BLUFFTON, Ohio — Bluffton University professor Randy Keeler explained his findings as the 2014-15 Ohio Conference Youth Ministry Resource Person during Friday Colloquium at the university on Dec. 4.
The presentation related to Keeler’s ongoing work to articulate what defines Anabaptist youth ministry.
He led six workshops across Ohio for youth workers during his term.
“It was an attempt to help the participants think through why they do what they do in youth ministry and if what they do is consistent with an Anabaptist approach,” Keeler said.
He said a rewarding part of this role was meeting with 49 pastors of the conference’s 73 churches. He found that while youth ministry is thriving in some congregations, a dwindling number of participating youth in others has pastors rethinking how youth ministry should be carried out.
He analyzed the information gathered from these meetings through the lens of his doctoral findings. This includes three focus points for Anabaptist youth ministry: discipleship, community and peace and nonviolence.
One of the questions Keeler asked pastors was how young people were invited to Christ in their congregation. Answers included: an invitation to join a baptismal class, discussions in the home, through the mentoring program Life Planning or during a “camp experience” or Mennonite Church USA convention. The frequency of this invitation to faith ranged from every Sunday to never.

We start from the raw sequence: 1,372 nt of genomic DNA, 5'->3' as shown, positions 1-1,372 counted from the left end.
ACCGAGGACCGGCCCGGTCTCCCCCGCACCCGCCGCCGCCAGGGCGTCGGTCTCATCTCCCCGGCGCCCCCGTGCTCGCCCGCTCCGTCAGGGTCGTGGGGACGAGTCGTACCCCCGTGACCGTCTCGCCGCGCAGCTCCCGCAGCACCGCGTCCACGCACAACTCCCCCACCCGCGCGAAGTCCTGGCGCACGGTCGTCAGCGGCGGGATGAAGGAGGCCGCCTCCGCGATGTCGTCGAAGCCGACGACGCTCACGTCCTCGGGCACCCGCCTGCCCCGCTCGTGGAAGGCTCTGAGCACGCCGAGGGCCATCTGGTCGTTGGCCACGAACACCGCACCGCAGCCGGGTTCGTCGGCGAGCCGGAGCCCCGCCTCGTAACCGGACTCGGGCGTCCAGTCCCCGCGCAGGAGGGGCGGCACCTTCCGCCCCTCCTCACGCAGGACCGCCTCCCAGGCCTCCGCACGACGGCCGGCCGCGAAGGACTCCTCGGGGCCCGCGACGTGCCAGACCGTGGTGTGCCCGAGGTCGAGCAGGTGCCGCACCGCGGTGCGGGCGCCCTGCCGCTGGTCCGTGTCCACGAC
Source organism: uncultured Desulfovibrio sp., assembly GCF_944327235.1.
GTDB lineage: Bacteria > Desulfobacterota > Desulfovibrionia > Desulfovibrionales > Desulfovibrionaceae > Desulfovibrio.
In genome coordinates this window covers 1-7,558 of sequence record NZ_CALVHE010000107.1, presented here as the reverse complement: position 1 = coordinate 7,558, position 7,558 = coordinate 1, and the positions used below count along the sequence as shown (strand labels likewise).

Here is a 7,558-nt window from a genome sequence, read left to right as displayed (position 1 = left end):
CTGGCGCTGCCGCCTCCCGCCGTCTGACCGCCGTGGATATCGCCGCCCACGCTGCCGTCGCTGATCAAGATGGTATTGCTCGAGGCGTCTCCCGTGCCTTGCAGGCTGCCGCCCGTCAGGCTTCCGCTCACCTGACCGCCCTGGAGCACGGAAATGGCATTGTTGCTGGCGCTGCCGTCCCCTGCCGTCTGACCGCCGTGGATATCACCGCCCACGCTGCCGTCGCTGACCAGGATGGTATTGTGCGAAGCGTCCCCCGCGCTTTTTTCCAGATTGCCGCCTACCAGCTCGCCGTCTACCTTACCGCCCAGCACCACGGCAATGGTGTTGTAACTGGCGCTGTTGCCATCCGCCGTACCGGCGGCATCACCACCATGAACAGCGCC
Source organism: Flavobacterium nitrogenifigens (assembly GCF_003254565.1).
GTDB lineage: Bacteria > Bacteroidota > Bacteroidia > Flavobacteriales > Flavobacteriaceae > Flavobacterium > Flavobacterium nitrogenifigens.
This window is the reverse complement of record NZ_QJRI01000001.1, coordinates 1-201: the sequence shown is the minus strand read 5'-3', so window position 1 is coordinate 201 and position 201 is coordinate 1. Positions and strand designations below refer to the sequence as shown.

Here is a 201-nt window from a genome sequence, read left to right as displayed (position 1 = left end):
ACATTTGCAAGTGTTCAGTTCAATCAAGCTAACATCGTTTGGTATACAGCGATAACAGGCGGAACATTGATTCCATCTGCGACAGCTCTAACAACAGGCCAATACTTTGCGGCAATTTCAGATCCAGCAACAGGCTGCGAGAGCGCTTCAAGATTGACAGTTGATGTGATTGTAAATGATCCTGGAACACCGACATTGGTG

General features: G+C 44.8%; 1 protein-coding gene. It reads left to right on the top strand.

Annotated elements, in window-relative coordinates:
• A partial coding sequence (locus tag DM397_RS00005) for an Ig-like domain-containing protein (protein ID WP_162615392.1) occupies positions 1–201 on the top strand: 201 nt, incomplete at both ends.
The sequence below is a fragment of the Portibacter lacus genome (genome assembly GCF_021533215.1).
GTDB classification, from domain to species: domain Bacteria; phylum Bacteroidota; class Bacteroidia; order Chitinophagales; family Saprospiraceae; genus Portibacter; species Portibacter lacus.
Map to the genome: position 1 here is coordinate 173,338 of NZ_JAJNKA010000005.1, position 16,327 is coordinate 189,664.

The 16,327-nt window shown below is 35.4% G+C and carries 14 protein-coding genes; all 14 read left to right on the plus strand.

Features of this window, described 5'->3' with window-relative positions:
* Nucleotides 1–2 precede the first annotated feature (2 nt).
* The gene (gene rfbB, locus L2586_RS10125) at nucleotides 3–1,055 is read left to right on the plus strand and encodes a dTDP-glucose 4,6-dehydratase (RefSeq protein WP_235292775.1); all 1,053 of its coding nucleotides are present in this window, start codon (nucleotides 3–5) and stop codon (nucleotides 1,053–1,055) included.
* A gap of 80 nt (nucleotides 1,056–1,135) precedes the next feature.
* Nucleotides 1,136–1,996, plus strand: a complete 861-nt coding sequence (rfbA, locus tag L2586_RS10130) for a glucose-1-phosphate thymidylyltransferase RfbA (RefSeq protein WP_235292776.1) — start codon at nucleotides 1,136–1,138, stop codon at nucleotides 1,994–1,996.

Keeler noted a lack of centrality in Ohio that is different from other MC USA conferences. The number of Ohio Conference youth who attend Camp Luz in Orrville is disproportionally lower than the number of Central District Conference youth who regularly attend Camp Friedens-wald in Cassopolis, Mich.
“Large-group events, such as convention or camp, are places where decisions to follow Christ are often made, but fewer and fewer congregations are investing in these venues as places of spiritual decision,” Keeler said.
He was happy to report that the involvement of youth through their talent and abilities is thriving in Ohio Conference. Many are involved on Sunday mornings by leading music, serving as worship leaders, performing in dramas and dances, collecting offering, helping with technology or even preaching. While it is difficult to include youth on boards and committees because of their school commitments, he praised those who try.
He noted that the Mennonite church as a whole tends to ignore the importance of confessional times where youth are encouraged to be honest about struggles. He said that is how community really happens, and adults need to be models.
“We ask them, ‘Are you willing to be held accountable?’ at baptism, but we never practice it,” Keeler said.
Conflict resolution training indicates an intention to live out peace and nonviolence, but little has been done in this area. Some pastors indicated that as few as half of their members would consider themselves pacifist, though many pastors report a long history of nonparticipation in the military.
Keeler believes conflict resolution training is needed now more than ever, as congregations splinter over issues of homosexuality. One pastor reported 80 percent of his time was spent trying to hold his congregation together.
“It’s important to remember that the problems of the Ohio Conference are not unique,” Keeler said. “Churches leaving both the conference and the denomination may cite that they are remaining faithful to being Anabaptist and feel as though others aren’t.”